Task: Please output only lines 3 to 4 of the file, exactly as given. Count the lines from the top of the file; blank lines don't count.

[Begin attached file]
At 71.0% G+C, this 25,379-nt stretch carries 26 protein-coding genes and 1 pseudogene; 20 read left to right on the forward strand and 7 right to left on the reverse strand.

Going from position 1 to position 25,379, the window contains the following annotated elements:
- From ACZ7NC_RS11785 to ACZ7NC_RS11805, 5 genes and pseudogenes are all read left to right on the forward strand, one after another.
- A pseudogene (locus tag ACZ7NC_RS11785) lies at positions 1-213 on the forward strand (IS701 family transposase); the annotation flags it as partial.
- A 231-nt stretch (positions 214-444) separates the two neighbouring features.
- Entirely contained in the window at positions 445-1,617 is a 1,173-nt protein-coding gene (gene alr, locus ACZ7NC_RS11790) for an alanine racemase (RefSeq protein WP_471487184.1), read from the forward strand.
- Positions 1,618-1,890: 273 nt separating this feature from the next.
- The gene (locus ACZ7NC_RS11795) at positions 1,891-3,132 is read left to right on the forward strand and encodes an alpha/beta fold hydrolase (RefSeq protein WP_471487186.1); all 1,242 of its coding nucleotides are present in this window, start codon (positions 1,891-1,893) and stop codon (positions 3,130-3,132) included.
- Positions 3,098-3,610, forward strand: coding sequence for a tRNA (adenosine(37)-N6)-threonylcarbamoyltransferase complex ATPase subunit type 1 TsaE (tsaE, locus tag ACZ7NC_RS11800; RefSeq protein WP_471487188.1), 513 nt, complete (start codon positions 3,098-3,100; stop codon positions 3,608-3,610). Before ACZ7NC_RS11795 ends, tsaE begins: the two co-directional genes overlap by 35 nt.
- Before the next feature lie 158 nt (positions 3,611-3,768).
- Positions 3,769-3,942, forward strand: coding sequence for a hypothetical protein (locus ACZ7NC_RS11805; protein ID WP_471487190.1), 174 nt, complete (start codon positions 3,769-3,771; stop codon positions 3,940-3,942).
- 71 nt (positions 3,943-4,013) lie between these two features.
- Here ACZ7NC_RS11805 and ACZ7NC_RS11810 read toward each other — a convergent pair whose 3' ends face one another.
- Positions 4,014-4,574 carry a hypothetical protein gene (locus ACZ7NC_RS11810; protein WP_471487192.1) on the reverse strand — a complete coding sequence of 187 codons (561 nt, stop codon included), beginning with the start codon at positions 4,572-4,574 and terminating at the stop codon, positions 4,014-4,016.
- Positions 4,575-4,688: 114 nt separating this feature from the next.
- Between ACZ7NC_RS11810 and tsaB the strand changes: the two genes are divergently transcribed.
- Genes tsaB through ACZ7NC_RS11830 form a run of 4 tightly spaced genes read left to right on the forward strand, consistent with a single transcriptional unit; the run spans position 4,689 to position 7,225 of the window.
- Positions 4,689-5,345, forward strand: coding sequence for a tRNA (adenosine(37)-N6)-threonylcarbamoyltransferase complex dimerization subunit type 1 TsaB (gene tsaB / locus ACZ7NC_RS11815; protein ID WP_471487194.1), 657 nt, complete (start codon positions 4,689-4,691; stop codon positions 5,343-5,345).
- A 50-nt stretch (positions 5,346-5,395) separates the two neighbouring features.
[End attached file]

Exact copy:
- From ACZ7NC_RS11785 to ACZ7NC_RS11805, 5 genes and pseudogenes are all read left to right on the forward strand, one after another.
- A pseudogene (locus tag ACZ7NC_RS11785) lies at positions 1-213 on the forward strand (IS701 family transposase); the annotation flags it as partial.